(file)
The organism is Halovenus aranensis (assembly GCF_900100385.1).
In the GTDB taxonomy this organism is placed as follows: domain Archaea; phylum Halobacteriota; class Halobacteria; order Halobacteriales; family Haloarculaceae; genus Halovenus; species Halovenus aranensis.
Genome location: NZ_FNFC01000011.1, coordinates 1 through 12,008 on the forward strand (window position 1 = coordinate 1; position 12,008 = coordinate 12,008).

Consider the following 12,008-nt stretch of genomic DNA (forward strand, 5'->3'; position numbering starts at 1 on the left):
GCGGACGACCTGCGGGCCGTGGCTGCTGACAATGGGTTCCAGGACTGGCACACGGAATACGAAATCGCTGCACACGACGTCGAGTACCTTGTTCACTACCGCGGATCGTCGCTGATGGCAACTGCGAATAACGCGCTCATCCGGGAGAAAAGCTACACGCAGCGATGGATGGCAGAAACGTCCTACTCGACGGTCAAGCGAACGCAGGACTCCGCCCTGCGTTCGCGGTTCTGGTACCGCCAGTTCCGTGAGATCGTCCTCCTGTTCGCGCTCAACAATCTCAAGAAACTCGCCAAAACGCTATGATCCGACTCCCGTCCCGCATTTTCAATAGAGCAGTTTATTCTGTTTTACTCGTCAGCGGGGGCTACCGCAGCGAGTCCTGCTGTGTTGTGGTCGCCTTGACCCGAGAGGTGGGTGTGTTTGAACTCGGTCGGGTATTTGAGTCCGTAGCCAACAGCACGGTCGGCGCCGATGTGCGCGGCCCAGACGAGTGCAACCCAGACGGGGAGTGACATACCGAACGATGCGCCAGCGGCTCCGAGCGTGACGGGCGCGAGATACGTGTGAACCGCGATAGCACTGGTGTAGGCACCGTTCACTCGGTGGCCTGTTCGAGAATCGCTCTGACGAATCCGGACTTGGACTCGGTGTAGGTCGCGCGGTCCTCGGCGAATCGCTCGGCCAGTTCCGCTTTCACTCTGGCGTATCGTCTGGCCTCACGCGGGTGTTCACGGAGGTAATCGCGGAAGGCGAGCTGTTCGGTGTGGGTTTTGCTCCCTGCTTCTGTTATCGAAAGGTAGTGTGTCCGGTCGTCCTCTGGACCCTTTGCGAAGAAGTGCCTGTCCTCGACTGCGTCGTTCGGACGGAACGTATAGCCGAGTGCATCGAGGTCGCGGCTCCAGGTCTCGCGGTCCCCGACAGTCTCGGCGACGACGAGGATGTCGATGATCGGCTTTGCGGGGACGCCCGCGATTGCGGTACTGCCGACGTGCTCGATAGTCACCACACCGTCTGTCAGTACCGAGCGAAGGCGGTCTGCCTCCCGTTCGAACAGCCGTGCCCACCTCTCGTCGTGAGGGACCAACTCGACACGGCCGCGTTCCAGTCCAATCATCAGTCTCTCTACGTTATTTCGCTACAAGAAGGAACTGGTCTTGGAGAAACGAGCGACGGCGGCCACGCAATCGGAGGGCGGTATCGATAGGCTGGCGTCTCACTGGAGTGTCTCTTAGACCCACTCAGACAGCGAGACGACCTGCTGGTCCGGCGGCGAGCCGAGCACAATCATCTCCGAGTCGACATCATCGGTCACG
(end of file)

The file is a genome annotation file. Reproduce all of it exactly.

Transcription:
The organism is Halovenus aranensis (assembly GCF_900100385.1).
In the GTDB taxonomy this organism is placed as follows: domain Archaea; phylum Halobacteriota; class Halobacteria; order Halobacteriales; family Haloarculaceae; genus Halovenus; species Halovenus aranensis.
Genome location: NZ_FNFC01000011.1, coordinates 1 through 12,008 on the forward strand (window position 1 = coordinate 1; position 12,008 = coordinate 12,008).

Consider the following 12,008-nt stretch of genomic DNA (forward strand, 5'->3'; position numbering starts at 1 on the left):
GCGGACGACCTGCGGGCCGTGGCTGCTGACAATGGGTTCCAGGACTGGCACACGGAATACGAAATCGCTGCACACGACGTCGAGTACCTTGTTCACTACCGCGGATCGTCGCTGATGGCAACTGCGAATAACGCGCTCATCCGGGAGAAAAGCTACACGCAGCGATGGATGGCAGAAACGTCCTACTCGACGGTCAAGCGAACGCAGGACTCCGCCCTGCGTTCGCGGTTCTGGTACCGCCAGTTCCGTGAGATCGTCCTCCTGTTCGCGCTCAACAATCTCAAGAAACTCGCCAAAACGCTATGATCCGACTCCCGTCCCGCATTTTCAATAGAGCAGTTTATTCTGTTTTACTCGTCAGCGGGGGCTACCGCAGCGAGTCCTGCTGTGTTGTGGTCGCCTTGACCCGAGAGGTGGGTGTGTTTGAACTCGGTCGGGTATTTGAGTCCGTAGCCAACAGCACGGTCGGCGCCGATGTGCGCGGCCCAGACGAGTGCAACCCAGACGGGGAGTGACATACCGAACGATGCGCCAGCGGCTCCGAGCGTGACGGGCGCGAGATACGTGTGAACCGCGATAGCACTGGTGTAGGCACCGTTCACTCGGTGGCCTGTTCGAGAATCGCTCTGACGAATCCGGACTTGGACTCGGTGTAGGTCGCGCGGTCCTCGGCGAATCGCTCGGCCAGTTCCGCTTTCACTCTGGCGTATCGTCTGGCCTCACGCGGGTGTTCACGGAGGTAATCGCGGAAGGCGAGCTGTTCGGTGTGGGTTTTGCTCCCTGCTTCTGTTATCGAAAGGTAGTGTGTCCGGTCGTCCTCTGGACCCTTTGCGAAGAAGTGCCTGTCCTCGACTGCGTCGTTCGGACGGAACGTATAGCCGAGTGCATCGAGGTCGCGGCTCCAGGTCTCGCGGTCCCCGACAGTCTCGGCGACGACGAGGATGTCGATGATCGGCTTTGCGGGGACGCCCGCGATTGCGGTACTGCCGACGTGCTCGATAGTCACCACACCGTCTGTCAGTACCGAGCGAAGGCGGTCTGCCTCCCGTTCGAACAGCCGTGCCCACCTCTCGTCGTGAGGGACCAACTCGACACGGCCGCGTTCCAGTCCAATCATCAGTCTCTCTACGTTATTTCGCTACAAGAAGGAACTGGTCTTGGAGAAACGAGCGACGGCGGCCACGCAATCGGAGGGCGGTATCGATAGGCTGGCGTCTCACTGGAGTGTCTCTTAGACCCACTCAGACAGCGAGACGACCTGCTGGTCCGGCGGCGAGCCGAGCACAATCATCTCCGAGTCGACATCATCGGTCACG